The author's youthfulness helps to assure the inevitable comparison with the Anne Frank diary although over and above the sphere of suffering shared, and in this case extended to the death march itself, there is no spiritual or emotional legacy here to offset any reader reluctance.

Pub Date: Jan. 16, 2006

ISBN: 0374500010

Page Count: 120

Publisher: Hill & Wang

Review Posted Online: Oct. 7, 2011

Kirkus Reviews Issue: Jan. 15, 2006

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Buffs of the Old West will enjoy Clavin’s careful research and vivid writing.

TOMBSTONE

THE EARP BROTHERS, DOC HOLLIDAY, AND THE VENDETTA RIDE FROM HELL

Rootin’-tootin’ history of the dry-gulchers, horn-swogglers, and outright killers who populated the Wild West’s wildest city in the late 19th century.

The stories of Wyatt Earp and company, the shootout at the O.K. Corral, and Geronimo and the Apache Wars are all well known. Clavin, who has written books on Dodge City and Wild Bill Hickok, delivers a solid narrative that usefully links significant events—making allies of white enemies, for instance, in facing down the Apache threat, rustling from Mexico, and other ethnically charged circumstances. The author is a touch revisionist, in the modern fashion, in noting that the Earps and Clantons weren’t as bloodthirsty as popular culture has made them out to be. For example, Wyatt and Bat Masterson “took the ‘peace’ in peace officer literally and knew that the way to tame the notorious town was not to outkill the bad guys but to intimidate them, sometimes with the help of a gun barrel to the skull.” Indeed, while some of the Clantons and some of the Earps died violently, most—Wyatt, Bat, Doc Holliday—died of cancer and other ailments, if only a few of old age. Clavin complicates the story by reminding readers that the Earps weren’t really the law in Tombstone and sometimes fell on the other side of the line and that the ordinary citizens of Tombstone and other famed Western venues valued order and peace and weren’t particularly keen on gunfighters and their mischief. Still, updating the old notion that the Earp myth is the American Iliad, the author is at his best when he delineates those fraught spasms of violence. “It is never a good sign for law-abiding citizens,” he writes at one high point, “to see Johnny Ringo rush into town, both him and his horse all in a lather.” Indeed not, even if Ringo wound up killing himself and law-abiding Tombstone faded into obscurity when the silver played out.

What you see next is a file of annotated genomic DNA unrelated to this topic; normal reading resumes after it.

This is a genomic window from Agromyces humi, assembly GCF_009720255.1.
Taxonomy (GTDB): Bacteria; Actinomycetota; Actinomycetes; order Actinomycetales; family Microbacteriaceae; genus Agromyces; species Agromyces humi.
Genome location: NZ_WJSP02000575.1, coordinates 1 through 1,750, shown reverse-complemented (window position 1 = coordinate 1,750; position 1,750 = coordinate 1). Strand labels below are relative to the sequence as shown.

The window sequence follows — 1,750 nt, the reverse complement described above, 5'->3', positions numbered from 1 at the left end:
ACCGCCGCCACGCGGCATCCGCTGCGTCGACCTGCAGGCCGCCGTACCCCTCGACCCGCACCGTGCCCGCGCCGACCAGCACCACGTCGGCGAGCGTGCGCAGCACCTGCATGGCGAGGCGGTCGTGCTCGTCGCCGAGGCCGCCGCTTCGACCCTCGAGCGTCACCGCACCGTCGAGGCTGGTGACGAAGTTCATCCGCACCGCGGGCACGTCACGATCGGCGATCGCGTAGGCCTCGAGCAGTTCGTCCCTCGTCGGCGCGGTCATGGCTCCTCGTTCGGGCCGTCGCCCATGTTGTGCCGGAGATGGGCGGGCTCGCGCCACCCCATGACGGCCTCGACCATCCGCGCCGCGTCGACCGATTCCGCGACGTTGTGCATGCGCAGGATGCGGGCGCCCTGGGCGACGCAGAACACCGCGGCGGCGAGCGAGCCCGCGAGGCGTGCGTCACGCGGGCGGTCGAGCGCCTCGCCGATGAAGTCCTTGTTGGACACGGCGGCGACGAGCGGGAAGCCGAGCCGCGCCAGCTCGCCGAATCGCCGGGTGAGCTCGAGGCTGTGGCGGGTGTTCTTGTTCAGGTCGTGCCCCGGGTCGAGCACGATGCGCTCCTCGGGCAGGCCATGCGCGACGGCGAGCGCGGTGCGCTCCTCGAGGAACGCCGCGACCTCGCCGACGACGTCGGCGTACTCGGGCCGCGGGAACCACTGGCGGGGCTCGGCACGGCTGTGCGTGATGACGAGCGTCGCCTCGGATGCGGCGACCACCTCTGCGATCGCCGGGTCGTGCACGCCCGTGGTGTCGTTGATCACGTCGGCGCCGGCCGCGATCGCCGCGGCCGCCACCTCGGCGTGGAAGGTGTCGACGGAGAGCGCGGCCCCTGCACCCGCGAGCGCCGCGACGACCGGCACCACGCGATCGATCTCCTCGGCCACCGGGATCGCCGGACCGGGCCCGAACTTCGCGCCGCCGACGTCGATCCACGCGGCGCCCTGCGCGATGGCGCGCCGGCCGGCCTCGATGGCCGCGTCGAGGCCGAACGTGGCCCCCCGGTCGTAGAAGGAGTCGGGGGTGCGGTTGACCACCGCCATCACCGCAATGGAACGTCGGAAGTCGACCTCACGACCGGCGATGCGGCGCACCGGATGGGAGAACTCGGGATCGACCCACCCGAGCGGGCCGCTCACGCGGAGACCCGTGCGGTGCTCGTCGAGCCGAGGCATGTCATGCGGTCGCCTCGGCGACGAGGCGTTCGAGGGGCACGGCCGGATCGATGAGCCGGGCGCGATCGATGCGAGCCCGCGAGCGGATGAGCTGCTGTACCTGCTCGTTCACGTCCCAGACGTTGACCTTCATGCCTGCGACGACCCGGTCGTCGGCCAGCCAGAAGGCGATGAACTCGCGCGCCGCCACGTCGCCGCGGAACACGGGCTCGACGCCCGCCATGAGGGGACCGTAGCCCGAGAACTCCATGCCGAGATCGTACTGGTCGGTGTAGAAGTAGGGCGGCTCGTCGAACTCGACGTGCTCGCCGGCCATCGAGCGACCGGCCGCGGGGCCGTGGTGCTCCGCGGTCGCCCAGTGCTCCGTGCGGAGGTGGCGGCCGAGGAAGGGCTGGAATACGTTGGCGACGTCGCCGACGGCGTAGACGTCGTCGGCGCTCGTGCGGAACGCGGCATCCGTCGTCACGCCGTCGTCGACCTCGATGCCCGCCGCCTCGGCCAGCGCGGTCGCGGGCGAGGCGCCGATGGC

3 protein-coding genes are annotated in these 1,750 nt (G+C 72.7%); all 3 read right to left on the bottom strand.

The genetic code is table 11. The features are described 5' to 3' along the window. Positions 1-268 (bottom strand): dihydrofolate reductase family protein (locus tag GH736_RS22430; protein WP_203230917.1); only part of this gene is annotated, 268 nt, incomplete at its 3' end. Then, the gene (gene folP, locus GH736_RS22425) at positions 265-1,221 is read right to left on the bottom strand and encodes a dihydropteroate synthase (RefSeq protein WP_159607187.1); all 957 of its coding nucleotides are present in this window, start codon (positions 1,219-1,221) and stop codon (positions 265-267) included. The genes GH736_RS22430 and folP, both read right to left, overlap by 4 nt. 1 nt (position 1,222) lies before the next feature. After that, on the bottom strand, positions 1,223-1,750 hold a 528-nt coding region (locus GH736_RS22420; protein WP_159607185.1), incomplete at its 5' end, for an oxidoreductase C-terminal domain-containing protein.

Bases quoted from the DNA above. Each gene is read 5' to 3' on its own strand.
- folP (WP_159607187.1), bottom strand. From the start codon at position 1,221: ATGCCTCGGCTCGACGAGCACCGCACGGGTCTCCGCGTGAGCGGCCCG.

Buffs of the Old West will enjoy Clavin’s careful research and vivid writing.

Pub Date: April 21, 2020

ISBN: 978-1-250-21458-4

Page Count: 400

Publisher: St. Martin's

Review Posted Online: Jan. 20, 2020

Kirkus Reviews Issue: Feb. 15, 2020